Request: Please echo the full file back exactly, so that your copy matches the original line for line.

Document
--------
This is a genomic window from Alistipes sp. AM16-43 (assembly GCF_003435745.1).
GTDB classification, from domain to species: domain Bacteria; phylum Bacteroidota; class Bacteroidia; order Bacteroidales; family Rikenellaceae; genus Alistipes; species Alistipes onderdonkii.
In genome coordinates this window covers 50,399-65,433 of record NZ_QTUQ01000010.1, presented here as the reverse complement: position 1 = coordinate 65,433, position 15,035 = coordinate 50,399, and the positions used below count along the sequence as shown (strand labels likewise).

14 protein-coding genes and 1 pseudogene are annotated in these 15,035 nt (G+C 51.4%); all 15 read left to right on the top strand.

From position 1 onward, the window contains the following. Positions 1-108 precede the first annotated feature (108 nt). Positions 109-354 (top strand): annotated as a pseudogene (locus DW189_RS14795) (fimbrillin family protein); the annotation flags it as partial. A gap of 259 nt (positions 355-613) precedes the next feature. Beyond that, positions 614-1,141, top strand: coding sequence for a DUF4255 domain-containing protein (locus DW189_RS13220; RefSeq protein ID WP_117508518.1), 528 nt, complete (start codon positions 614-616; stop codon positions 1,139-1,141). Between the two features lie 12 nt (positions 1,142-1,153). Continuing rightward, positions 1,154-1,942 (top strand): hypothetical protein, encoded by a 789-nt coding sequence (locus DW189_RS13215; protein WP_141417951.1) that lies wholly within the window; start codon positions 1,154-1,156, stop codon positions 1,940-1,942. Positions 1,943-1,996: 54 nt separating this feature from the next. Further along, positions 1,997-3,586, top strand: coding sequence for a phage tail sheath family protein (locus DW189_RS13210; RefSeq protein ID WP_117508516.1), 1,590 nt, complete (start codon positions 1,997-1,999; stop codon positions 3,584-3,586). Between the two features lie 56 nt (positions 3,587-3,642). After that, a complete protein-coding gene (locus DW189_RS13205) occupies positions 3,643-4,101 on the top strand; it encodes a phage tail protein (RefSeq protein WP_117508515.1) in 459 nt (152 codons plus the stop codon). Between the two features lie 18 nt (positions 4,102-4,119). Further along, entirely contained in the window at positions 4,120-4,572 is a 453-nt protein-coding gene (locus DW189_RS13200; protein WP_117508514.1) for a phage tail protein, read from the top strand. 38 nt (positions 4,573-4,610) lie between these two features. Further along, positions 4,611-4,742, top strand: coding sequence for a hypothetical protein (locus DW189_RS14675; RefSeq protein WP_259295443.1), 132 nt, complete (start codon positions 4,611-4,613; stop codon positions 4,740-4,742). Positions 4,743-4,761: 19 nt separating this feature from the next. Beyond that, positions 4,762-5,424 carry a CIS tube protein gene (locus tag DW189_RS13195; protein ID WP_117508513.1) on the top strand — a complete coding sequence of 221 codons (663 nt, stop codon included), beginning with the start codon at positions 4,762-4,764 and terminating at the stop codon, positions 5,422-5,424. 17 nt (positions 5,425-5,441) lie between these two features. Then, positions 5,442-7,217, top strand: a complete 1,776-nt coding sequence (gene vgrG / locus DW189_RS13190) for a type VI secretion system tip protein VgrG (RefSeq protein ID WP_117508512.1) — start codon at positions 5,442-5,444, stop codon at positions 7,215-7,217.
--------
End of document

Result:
This is a genomic window from Alistipes sp. AM16-43 (assembly GCF_003435745.1).
GTDB classification, from domain to species: domain Bacteria; phylum Bacteroidota; class Bacteroidia; order Bacteroidales; family Rikenellaceae; genus Alistipes; species Alistipes onderdonkii.
In genome coordinates this window covers 50,399-65,433 of record NZ_QTUQ01000010.1, presented here as the reverse complement: position 1 = coordinate 65,433, position 15,035 = coordinate 50,399, and the positions used below count along the sequence as shown (strand labels likewise).

14 protein-coding genes and 1 pseudogene are annotated in these 15,035 nt (G+C 51.4%); all 15 read left to right on the top strand.

From position 1 onward, the window contains the following. Positions 1-108 precede the first annotated feature (108 nt). Positions 109-354 (top strand): annotated as a pseudogene (locus DW189_RS14795) (fimbrillin family protein); the annotation flags it as partial. A gap of 259 nt (positions 355-613) precedes the next feature. Beyond that, positions 614-1,141, top strand: coding sequence for a DUF4255 domain-containing protein (locus DW189_RS13220; RefSeq protein ID WP_117508518.1), 528 nt, complete (start codon positions 614-616; stop codon positions 1,139-1,141). Between the two features lie 12 nt (positions 1,142-1,153). Continuing rightward, positions 1,154-1,942 (top strand): hypothetical protein, encoded by a 789-nt coding sequence (locus DW189_RS13215; protein WP_141417951.1) that lies wholly within the window; start codon positions 1,154-1,156, stop codon positions 1,940-1,942. Positions 1,943-1,996: 54 nt separating this feature from the next. Further along, positions 1,997-3,586, top strand: coding sequence for a phage tail sheath family protein (locus DW189_RS13210; RefSeq protein ID WP_117508516.1), 1,590 nt, complete (start codon positions 1,997-1,999; stop codon positions 3,584-3,586). Between the two features lie 56 nt (positions 3,587-3,642). After that, a complete protein-coding gene (locus DW189_RS13205) occupies positions 3,643-4,101 on the top strand; it encodes a phage tail protein (RefSeq protein WP_117508515.1) in 459 nt (152 codons plus the stop codon). Between the two features lie 18 nt (positions 4,102-4,119). Further along, entirely contained in the window at positions 4,120-4,572 is a 453-nt protein-coding gene (locus DW189_RS13200; protein WP_117508514.1) for a phage tail protein, read from the top strand. 38 nt (positions 4,573-4,610) lie between these two features. Further along, positions 4,611-4,742, top strand: coding sequence for a hypothetical protein (locus DW189_RS14675; RefSeq protein WP_259295443.1), 132 nt, complete (start codon positions 4,611-4,613; stop codon positions 4,740-4,742). Positions 4,743-4,761: 19 nt separating this feature from the next. Beyond that, positions 4,762-5,424 carry a CIS tube protein gene (locus tag DW189_RS13195; protein ID WP_117508513.1) on the top strand — a complete coding sequence of 221 codons (663 nt, stop codon included), beginning with the start codon at positions 4,762-4,764 and terminating at the stop codon, positions 5,422-5,424. 17 nt (positions 5,425-5,441) lie between these two features. Then, positions 5,442-7,217, top strand: a complete 1,776-nt coding sequence (gene vgrG / locus DW189_RS13190) for a type VI secretion system tip protein VgrG (RefSeq protein ID WP_117508512.1) — start codon at positions 5,442-5,444, stop codon at positions 7,215-7,217.